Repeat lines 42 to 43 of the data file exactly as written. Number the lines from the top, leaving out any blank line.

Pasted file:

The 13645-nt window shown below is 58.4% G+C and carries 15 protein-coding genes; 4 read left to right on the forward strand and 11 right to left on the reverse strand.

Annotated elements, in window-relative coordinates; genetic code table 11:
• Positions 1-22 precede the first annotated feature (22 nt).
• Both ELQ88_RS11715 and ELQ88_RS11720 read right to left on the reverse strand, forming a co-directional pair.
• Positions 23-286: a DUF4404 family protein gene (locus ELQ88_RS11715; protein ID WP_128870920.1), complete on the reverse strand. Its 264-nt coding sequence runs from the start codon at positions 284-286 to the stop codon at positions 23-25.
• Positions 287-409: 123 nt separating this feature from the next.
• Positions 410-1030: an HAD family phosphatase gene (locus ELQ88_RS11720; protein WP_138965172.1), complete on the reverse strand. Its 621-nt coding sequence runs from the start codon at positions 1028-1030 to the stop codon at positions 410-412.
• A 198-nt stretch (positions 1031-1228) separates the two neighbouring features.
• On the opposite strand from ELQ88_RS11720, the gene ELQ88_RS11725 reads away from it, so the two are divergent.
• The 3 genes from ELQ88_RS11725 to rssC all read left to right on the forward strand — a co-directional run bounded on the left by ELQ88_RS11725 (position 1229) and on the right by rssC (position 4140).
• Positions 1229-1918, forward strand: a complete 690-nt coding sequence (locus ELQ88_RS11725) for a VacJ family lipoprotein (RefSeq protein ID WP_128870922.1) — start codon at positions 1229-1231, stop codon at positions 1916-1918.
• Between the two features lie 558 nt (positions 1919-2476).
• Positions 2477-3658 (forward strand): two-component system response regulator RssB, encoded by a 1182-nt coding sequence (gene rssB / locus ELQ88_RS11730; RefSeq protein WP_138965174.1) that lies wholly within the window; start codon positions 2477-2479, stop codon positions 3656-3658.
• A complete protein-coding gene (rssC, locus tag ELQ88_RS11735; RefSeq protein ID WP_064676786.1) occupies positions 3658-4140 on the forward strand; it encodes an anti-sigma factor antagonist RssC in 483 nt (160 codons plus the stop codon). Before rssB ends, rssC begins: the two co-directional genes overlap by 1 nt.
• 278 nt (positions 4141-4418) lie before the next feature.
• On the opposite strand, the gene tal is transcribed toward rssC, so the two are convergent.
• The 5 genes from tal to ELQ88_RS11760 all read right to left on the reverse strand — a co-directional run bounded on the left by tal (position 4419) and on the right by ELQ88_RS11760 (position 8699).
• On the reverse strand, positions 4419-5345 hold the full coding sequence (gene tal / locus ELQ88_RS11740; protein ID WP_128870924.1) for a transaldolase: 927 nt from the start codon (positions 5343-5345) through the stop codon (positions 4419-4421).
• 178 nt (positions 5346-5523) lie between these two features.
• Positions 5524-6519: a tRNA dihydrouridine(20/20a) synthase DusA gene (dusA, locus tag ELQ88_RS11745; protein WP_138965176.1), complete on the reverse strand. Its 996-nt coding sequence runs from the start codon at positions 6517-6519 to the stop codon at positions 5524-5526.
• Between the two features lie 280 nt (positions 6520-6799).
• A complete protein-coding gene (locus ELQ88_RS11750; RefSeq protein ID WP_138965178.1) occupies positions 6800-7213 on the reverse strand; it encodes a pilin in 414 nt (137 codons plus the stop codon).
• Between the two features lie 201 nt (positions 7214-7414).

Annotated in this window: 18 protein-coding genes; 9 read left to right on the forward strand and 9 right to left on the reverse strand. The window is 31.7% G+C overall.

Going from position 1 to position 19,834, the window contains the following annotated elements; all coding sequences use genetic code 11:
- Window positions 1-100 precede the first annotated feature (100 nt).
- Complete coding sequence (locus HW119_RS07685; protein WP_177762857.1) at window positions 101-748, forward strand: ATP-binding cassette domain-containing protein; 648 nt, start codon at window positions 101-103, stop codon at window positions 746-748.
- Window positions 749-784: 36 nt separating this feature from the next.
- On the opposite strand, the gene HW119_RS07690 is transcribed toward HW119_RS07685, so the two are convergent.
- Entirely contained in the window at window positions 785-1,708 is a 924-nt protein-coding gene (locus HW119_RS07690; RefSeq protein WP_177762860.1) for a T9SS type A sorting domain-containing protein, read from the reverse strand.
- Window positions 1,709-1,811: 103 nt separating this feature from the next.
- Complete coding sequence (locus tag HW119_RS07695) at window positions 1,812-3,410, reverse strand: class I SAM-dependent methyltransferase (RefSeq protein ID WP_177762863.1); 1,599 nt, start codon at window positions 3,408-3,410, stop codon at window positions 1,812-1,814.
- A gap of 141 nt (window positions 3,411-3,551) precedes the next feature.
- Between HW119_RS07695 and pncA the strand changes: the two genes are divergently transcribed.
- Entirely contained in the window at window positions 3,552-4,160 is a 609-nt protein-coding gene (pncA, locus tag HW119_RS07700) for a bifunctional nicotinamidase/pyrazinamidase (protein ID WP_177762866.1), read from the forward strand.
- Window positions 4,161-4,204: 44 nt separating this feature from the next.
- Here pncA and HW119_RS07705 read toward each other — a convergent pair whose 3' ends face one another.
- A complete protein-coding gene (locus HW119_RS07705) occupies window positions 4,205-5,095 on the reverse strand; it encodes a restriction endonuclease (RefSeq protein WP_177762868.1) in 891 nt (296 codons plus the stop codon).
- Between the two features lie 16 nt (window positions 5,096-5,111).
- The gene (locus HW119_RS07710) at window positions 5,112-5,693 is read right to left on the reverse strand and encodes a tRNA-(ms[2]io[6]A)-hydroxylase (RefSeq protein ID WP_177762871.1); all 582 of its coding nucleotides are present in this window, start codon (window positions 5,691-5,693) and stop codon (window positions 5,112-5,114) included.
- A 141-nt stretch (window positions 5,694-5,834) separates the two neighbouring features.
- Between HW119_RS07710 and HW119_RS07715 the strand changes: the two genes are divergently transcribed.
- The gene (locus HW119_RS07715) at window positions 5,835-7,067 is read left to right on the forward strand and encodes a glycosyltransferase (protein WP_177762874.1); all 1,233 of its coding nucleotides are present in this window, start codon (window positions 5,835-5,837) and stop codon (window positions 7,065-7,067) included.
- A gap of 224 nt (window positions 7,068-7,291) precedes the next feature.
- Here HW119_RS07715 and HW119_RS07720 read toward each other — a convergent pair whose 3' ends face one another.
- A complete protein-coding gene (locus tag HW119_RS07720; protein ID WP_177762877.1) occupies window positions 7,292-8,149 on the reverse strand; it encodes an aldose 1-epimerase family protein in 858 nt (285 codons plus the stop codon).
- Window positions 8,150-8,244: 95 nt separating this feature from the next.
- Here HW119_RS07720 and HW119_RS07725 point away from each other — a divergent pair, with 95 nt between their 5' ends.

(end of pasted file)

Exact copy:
- Between HW119_RS07710 and HW119_RS07715 the strand changes: the two genes are divergently transcribed.
- The gene (locus HW119_RS07715) at window positions 5,835-7,067 is read left to right on the forward strand and encodes a glycosyltransferase (protein WP_177762874.1); all 1,233 of its coding nucleotides are present in this window, start codon (window positions 5,835-5,837) and stop codon (window positions 7,065-7,067) included.